The order confers on the EU delegation the immunities and privileges that are necessary for the delegation to function effectively and conduct its activities in the UK. As I said in my opening remarks, that is in line with global practice and, importantly, the order ensures and upholds protections for the effective administration of justice. We expect those who enjoy immunities and privileges in the UK to comply with our laws, however, and we take a firm line with those who do not. The obligation to respect UK law is set out in the establishment agreement and is binding as a matter of international law. Staff members do not have immunity beyond official acts, other than those persons notified to us as diplomatic agents.
The hon. Gentleman raised a question about Scotland. We understand that the Scottish Government intend to lay their order in August, with the expectation that it will be sent to the Privy Council in October. We have notified the European Union of that.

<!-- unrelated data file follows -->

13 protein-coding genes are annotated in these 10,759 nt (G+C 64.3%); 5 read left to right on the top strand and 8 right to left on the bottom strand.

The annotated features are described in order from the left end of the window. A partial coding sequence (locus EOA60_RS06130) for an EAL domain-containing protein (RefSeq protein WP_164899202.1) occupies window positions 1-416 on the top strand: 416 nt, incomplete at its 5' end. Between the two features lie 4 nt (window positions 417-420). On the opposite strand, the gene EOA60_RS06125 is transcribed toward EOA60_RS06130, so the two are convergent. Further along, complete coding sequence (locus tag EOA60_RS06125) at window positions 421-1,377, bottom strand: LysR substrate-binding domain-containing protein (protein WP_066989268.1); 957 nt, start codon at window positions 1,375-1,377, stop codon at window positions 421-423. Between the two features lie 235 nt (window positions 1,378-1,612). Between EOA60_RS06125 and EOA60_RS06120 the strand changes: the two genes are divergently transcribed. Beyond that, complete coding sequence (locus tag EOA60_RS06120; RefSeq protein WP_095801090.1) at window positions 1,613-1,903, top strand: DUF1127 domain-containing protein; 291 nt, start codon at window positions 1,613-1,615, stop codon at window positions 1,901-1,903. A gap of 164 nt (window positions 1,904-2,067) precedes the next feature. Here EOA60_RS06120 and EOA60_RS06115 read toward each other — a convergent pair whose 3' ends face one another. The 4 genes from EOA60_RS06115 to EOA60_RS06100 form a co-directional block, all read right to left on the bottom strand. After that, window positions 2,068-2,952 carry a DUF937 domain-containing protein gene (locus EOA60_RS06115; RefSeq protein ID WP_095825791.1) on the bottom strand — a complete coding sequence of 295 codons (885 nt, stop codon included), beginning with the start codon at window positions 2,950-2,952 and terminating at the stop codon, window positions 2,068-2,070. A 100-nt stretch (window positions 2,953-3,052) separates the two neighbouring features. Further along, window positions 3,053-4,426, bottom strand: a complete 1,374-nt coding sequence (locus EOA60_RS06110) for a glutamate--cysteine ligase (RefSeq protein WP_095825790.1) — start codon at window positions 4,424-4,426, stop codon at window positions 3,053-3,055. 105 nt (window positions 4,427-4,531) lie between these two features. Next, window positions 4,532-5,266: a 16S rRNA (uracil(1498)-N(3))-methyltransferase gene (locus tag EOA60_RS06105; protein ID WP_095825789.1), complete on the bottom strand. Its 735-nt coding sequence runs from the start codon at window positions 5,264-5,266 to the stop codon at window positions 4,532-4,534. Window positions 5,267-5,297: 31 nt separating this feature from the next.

The hon. Gentleman also wanted to know when the order would come into force. The agreement will be signed by both the United Kingdom and the European Union on 21 July, and will come into force on the day after, so he was right in his assumptions.
The hon. Gentleman mentioned the delay in reaching the agreement. We have always been clear that the EU delegation and its staff would receive the immunities and privileges that they need to carry out their roles effectively. The negotiations involve a range of complex issues that take time. I am pleased that we have reached an agreement with the EU that gives the delegation its privileges and immunities, which, I reiterate, are in line with global practice. I also make it clear to the Committee that the order includes important provisions to ensure that immunities and privileges do not impede the proper administration of justice.
Question put and agreed to.